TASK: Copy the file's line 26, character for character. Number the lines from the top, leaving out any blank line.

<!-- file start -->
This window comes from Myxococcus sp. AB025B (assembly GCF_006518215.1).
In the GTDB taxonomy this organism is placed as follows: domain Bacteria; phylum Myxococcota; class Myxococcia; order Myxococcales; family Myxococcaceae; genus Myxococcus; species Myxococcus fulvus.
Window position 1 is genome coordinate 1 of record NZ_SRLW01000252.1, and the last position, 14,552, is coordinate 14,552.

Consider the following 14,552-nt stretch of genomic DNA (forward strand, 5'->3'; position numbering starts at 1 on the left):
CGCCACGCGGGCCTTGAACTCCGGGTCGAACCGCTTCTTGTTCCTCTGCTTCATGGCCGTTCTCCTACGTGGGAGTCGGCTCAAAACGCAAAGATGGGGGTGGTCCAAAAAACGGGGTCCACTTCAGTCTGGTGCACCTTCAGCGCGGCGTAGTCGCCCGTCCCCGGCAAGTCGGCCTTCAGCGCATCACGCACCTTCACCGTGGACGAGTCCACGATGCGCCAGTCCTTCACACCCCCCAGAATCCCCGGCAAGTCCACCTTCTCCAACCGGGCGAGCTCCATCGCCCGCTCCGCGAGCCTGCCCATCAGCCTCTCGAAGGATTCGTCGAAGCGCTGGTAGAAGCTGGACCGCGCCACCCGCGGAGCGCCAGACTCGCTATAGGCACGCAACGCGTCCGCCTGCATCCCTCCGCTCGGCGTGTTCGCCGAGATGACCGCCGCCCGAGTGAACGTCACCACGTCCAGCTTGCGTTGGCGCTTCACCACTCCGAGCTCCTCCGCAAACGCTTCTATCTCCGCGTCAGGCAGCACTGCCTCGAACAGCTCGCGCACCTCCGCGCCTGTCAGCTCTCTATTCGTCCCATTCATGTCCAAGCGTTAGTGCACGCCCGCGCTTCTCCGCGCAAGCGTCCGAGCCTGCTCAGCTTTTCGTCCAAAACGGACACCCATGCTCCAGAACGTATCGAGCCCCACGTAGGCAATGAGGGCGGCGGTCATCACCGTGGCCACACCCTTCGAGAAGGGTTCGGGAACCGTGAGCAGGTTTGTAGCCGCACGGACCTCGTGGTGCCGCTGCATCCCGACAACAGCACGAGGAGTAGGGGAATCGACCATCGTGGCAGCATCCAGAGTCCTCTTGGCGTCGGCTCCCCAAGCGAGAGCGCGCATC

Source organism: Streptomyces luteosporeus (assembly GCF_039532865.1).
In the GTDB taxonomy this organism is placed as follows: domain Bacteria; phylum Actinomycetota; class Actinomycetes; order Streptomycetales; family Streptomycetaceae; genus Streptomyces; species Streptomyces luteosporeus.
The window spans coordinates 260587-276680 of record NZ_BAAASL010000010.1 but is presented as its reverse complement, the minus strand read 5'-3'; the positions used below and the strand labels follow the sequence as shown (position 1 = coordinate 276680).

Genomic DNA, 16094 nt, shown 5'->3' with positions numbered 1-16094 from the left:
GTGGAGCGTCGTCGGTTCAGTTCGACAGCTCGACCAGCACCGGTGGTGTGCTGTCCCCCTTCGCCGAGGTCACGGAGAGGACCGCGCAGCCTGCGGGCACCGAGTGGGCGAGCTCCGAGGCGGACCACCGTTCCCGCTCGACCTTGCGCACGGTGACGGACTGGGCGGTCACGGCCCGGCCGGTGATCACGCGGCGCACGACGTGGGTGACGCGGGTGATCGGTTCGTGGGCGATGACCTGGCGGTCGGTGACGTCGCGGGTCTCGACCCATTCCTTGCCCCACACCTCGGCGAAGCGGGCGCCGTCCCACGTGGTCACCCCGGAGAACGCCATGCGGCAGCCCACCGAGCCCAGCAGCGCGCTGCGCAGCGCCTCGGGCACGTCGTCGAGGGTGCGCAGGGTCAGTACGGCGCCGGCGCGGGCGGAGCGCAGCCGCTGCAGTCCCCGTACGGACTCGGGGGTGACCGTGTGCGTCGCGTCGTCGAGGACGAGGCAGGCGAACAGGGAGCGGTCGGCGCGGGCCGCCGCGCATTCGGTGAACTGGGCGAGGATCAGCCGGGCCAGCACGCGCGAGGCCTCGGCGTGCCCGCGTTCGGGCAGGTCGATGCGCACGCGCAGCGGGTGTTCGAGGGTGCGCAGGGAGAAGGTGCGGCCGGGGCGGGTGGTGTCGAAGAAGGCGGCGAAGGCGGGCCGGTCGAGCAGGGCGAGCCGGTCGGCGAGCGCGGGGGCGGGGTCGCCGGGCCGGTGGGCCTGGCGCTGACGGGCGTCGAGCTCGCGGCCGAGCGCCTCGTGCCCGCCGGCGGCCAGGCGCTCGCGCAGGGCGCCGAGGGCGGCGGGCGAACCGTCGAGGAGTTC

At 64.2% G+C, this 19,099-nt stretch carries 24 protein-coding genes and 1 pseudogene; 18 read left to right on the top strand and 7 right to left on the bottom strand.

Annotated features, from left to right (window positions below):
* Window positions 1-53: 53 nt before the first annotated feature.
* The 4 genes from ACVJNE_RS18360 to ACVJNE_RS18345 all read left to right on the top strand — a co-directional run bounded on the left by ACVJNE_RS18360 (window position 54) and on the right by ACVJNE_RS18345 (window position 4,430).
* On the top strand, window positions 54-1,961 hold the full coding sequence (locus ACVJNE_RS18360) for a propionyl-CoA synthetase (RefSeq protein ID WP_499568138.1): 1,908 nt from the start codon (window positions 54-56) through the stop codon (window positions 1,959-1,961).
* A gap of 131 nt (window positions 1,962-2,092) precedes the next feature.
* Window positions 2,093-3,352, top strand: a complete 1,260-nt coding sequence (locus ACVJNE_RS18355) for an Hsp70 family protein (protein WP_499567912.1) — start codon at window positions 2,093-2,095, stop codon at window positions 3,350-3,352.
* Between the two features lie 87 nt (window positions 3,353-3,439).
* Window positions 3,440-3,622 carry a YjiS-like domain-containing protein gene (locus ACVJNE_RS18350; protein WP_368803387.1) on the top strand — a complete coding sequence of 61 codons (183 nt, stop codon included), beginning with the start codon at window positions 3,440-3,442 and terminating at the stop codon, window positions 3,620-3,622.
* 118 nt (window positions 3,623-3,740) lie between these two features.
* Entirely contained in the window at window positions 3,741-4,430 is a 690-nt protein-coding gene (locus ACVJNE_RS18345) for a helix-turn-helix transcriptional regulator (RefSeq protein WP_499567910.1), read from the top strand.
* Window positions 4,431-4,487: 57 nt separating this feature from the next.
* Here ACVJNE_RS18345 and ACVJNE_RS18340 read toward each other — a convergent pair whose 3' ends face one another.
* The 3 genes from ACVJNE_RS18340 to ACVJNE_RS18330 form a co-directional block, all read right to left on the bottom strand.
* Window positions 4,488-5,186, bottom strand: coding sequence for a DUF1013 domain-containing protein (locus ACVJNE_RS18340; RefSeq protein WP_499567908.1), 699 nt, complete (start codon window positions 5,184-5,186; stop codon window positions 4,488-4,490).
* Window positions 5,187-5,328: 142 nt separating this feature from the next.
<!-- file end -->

* Window positions 5,187-5,328: 142 nt separating this feature from the next.